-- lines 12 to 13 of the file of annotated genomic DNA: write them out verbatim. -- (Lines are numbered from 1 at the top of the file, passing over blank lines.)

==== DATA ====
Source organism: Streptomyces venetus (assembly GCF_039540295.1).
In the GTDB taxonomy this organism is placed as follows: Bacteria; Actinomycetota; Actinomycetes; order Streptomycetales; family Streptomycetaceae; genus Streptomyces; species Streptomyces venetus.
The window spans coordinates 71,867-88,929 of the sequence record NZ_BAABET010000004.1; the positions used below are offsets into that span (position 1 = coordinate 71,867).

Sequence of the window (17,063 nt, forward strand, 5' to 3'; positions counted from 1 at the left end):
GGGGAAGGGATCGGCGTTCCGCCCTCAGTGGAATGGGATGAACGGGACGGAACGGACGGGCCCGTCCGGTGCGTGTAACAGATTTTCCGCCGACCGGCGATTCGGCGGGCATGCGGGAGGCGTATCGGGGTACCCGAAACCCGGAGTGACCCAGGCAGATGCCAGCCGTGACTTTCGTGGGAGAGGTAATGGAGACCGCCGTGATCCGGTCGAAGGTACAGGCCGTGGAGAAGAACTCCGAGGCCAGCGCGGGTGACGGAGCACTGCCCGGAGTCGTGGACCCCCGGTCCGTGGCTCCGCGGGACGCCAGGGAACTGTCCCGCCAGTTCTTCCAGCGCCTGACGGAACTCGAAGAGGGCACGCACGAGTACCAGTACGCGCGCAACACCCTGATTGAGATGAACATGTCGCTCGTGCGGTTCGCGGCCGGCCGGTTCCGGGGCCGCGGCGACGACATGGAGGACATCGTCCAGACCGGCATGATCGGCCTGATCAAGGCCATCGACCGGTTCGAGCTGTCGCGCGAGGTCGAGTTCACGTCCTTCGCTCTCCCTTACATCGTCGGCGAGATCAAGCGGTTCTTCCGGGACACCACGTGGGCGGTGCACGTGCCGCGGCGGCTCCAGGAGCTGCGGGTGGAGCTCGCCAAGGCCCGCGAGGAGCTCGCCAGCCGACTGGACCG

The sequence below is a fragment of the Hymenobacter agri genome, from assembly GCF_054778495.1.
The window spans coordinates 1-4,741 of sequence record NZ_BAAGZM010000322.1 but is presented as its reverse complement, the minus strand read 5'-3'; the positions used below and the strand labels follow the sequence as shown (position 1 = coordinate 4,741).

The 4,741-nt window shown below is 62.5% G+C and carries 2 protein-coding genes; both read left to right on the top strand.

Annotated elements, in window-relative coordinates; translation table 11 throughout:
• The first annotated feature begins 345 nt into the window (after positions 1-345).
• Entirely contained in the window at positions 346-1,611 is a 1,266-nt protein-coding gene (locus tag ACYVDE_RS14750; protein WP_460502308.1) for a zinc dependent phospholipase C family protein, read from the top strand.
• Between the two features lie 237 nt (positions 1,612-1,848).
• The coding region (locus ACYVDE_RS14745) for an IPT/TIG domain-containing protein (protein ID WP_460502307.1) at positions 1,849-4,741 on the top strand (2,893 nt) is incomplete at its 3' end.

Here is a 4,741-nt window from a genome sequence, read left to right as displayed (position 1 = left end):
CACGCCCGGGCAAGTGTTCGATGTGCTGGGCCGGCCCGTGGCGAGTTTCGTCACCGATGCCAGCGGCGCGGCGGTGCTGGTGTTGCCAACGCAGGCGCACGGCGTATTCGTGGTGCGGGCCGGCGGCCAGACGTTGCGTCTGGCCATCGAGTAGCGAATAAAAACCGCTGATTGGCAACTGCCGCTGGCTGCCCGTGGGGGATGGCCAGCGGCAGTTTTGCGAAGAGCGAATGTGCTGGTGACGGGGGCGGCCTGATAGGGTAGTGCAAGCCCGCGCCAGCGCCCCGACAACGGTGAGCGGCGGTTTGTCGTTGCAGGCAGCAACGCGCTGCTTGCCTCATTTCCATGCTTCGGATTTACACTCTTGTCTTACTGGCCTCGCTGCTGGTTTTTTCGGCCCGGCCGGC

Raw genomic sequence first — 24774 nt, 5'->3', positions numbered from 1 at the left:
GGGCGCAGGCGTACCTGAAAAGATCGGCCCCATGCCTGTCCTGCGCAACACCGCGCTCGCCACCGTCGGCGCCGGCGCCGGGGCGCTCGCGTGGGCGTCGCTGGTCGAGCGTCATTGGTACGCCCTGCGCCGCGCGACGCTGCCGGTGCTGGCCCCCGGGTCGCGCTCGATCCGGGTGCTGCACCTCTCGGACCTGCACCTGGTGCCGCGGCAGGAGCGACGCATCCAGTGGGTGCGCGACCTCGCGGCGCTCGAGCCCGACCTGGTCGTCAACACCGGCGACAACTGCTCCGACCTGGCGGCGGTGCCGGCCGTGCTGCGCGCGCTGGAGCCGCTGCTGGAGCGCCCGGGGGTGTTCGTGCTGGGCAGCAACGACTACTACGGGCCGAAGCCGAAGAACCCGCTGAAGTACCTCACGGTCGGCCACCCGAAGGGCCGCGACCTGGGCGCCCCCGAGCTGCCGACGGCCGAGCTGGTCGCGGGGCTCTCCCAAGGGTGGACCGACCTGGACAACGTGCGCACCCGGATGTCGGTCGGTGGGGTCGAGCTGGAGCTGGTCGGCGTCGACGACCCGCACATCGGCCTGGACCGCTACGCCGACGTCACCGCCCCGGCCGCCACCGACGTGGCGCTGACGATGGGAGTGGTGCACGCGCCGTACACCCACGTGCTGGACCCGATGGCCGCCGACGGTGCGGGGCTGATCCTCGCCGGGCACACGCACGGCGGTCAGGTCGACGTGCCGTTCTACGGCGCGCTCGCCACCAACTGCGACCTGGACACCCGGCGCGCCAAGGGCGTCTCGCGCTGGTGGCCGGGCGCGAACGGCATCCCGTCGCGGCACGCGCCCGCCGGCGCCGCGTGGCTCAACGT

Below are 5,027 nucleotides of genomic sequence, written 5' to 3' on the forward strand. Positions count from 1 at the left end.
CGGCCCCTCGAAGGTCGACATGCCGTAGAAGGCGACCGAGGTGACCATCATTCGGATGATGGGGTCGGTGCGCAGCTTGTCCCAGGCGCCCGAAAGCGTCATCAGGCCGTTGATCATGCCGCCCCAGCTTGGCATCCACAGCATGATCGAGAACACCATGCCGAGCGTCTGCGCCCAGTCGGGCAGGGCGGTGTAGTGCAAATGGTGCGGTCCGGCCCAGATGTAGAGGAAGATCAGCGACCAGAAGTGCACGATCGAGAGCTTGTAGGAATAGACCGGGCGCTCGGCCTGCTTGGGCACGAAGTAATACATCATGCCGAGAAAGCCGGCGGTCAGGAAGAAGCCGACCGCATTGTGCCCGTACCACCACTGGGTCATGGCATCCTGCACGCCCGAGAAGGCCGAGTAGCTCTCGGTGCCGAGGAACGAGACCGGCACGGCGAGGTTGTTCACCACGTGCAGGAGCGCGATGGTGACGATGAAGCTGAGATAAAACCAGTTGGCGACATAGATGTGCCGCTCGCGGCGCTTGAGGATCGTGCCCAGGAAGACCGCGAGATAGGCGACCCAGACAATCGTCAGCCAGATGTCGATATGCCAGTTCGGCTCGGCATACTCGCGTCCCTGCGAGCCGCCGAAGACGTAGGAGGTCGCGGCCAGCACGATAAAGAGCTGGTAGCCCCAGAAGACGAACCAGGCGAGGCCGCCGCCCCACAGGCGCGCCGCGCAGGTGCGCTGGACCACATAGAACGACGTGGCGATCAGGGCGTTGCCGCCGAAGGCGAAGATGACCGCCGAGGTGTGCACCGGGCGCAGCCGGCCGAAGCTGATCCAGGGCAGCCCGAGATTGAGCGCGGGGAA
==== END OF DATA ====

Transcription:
• Between the two features lie 237 nt (positions 1,612-1,848).
• The coding region (locus ACYVDE_RS14745) for an IPT/TIG domain-containing protein (protein ID WP_460502307.1) at positions 1,849-4,741 on the top strand (2,893 nt) is incomplete at its 3' end.